The sergeant wheeled his horse with a curse.
“Damn. They’re from right around here. I recognize several of them—the ones who are close enough. Odds are, I’ll recognize all of them. Ritter Koler didn’t give us any warning of this.”
Durre motioned his whole party to move to the side. This wasn’t their fight.
The leader of the oncoming peasants announced that they had a petition to present to Ritter Koler in regard to the annoyance that this silly dispute between the Lutheran and the Calvinist lords was causing the residents of the affected villages.
“I have no authority to receive such a petition,” the sergeant replied.
“Don’t expect that you do. Hadn’t really planned to rebel today, anyway.”
Cavriani caught that “today.” He found it very interesting.
The farmer continued. “But the weather’s nice for it. Just take us to Ritter Koler. Take us inside the castle. You can do that. Tell him that we’ve got an honest complaint that he needs to listen to. We’ll give him the petition and go home, if he agrees to look at it and give us an answer next court day.”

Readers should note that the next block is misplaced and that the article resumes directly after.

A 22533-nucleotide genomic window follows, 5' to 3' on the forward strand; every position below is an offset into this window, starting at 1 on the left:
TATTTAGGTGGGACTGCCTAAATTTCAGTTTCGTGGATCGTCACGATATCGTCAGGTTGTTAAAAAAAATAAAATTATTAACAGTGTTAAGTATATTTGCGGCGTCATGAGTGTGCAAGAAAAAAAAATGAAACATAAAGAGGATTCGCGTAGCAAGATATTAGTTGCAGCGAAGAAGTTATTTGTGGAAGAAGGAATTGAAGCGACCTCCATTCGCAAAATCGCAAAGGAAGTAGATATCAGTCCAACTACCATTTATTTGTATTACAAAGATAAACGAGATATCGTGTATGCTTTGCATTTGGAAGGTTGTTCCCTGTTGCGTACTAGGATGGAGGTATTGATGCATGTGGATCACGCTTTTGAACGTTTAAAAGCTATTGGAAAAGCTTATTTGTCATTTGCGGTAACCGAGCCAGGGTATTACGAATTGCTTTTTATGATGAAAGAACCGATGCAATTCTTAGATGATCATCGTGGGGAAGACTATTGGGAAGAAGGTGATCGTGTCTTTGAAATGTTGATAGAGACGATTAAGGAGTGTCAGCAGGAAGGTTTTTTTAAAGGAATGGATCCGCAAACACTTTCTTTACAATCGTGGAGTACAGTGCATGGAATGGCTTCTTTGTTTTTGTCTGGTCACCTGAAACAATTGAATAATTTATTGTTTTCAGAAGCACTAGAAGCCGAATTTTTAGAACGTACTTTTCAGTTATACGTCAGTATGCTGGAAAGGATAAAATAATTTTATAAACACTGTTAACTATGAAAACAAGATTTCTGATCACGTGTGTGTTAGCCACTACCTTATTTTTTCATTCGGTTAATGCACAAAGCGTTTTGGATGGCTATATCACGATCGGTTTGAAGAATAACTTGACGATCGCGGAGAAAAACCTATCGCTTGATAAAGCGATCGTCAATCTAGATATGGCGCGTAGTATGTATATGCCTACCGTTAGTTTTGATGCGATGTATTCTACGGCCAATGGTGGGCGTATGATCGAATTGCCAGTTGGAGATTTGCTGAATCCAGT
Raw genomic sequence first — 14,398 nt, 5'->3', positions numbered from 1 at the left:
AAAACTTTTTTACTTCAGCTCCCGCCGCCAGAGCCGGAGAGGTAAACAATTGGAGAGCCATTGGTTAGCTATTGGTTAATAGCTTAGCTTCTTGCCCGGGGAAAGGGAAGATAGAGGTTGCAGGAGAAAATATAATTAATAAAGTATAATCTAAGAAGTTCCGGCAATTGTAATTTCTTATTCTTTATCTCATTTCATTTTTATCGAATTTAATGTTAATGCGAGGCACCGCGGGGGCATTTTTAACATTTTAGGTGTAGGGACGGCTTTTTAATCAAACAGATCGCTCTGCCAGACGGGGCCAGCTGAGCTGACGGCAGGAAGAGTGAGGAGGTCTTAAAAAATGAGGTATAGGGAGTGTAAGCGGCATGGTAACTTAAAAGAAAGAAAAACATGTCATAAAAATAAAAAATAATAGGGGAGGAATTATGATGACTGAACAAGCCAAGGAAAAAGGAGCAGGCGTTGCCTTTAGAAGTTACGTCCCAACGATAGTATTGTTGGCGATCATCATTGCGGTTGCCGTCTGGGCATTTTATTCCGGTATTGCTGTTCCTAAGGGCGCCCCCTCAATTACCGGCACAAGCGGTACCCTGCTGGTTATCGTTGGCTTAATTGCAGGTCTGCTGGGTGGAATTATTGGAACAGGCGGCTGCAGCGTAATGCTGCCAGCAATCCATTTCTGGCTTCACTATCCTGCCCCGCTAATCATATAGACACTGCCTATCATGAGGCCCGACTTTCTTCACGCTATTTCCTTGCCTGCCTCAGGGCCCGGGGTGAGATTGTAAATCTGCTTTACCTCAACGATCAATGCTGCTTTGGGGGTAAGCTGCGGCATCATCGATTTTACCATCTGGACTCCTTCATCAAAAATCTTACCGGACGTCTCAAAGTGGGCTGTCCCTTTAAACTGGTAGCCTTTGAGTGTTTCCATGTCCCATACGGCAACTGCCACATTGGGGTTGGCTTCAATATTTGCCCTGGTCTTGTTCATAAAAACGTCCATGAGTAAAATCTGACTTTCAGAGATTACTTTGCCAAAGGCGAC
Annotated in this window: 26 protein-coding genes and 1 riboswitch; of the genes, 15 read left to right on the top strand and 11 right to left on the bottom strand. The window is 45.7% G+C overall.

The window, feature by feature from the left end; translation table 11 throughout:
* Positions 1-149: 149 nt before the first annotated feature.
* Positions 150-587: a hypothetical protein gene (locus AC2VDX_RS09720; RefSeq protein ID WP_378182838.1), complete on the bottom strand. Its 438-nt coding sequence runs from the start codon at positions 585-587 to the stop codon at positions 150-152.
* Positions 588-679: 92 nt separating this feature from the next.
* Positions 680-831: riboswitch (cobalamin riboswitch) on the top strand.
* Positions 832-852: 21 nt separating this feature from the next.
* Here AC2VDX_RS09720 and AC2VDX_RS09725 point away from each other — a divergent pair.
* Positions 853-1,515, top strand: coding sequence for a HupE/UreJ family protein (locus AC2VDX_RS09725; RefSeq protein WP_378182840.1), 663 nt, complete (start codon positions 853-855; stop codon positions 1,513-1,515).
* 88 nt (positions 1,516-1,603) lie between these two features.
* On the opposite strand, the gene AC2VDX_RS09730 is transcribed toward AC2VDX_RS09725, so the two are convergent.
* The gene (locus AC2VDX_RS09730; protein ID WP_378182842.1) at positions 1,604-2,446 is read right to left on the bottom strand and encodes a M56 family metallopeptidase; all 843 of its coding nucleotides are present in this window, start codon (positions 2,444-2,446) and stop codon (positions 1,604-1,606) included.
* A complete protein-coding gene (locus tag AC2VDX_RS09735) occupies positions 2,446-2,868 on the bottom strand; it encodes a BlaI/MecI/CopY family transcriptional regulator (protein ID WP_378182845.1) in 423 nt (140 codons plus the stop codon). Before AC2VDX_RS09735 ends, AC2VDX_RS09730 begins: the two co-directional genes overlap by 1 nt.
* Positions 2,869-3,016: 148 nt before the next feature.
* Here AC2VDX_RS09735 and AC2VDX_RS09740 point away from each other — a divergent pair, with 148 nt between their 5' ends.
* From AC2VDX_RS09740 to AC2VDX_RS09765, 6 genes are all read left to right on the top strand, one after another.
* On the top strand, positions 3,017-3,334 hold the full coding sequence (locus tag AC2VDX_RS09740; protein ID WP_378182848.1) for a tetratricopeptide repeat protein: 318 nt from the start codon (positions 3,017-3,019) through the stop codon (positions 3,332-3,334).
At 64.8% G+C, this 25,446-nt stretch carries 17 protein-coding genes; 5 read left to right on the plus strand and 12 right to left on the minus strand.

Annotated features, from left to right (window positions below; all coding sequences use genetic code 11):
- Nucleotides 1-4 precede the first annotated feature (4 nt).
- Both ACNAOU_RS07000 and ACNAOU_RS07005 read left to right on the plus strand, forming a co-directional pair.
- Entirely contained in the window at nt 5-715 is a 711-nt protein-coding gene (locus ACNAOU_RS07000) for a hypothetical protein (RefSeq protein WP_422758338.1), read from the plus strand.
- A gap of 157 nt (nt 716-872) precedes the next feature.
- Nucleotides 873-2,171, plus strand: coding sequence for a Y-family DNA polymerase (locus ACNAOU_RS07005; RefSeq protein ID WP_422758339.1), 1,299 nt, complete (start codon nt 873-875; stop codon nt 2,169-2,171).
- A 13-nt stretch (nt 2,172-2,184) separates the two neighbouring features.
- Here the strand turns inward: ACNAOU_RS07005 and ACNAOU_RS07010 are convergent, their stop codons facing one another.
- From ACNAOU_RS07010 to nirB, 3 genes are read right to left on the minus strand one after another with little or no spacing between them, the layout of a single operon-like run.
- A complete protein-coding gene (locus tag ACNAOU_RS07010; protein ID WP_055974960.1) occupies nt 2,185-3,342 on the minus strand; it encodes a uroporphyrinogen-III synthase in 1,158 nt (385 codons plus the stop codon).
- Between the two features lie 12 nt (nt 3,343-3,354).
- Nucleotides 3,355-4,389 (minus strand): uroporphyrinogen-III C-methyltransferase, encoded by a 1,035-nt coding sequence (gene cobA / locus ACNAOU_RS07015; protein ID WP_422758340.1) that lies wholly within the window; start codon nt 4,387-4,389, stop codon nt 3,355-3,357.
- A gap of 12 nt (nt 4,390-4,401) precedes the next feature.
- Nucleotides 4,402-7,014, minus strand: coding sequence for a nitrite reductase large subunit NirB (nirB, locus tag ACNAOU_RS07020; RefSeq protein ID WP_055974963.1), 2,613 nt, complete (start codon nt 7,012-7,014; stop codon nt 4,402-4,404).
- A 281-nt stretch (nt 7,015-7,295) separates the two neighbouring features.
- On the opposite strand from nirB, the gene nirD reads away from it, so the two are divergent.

“What’s your gripe, this time?”
“You are.” The farmer waved at the riders. “It’s a big nuisance having soldiers on the road. Another bunch have gone up to talk to Geuder’s steward. All we want is for them to use a little common sense. Instead of sticking guards at the boundary stone, the Geuders should let their Lutheran subjects walk to the nearest Lutheran church and Koler should let the Calvinists in his villages go up to the church on Geuder’s land. It’s Sunday, anyway. It’s not as if we would be working if we didn’t go to church.”
“They are our lords, but they do not control our consciences.”
Leopold Cavriani smiled cherubically, fingering the toy ram he now carried in the inside pocket of his doublet.
Marc had the nervous thought that if another group of unhappy farmers was up at the Geuder’s castle, he might not have done the families in the wagons much of a favor by motioning them go on. But no—there they were, coming back down the track, none the worse for wear. The wagons plodded past the boundary unhindered. He looked at his father.
“I think,” Leopold said, “that it might be excusable to skip church today.” As the sergeant and the farmers argued, Durre’s party turned around and followed the wagons back toward Nürnberg.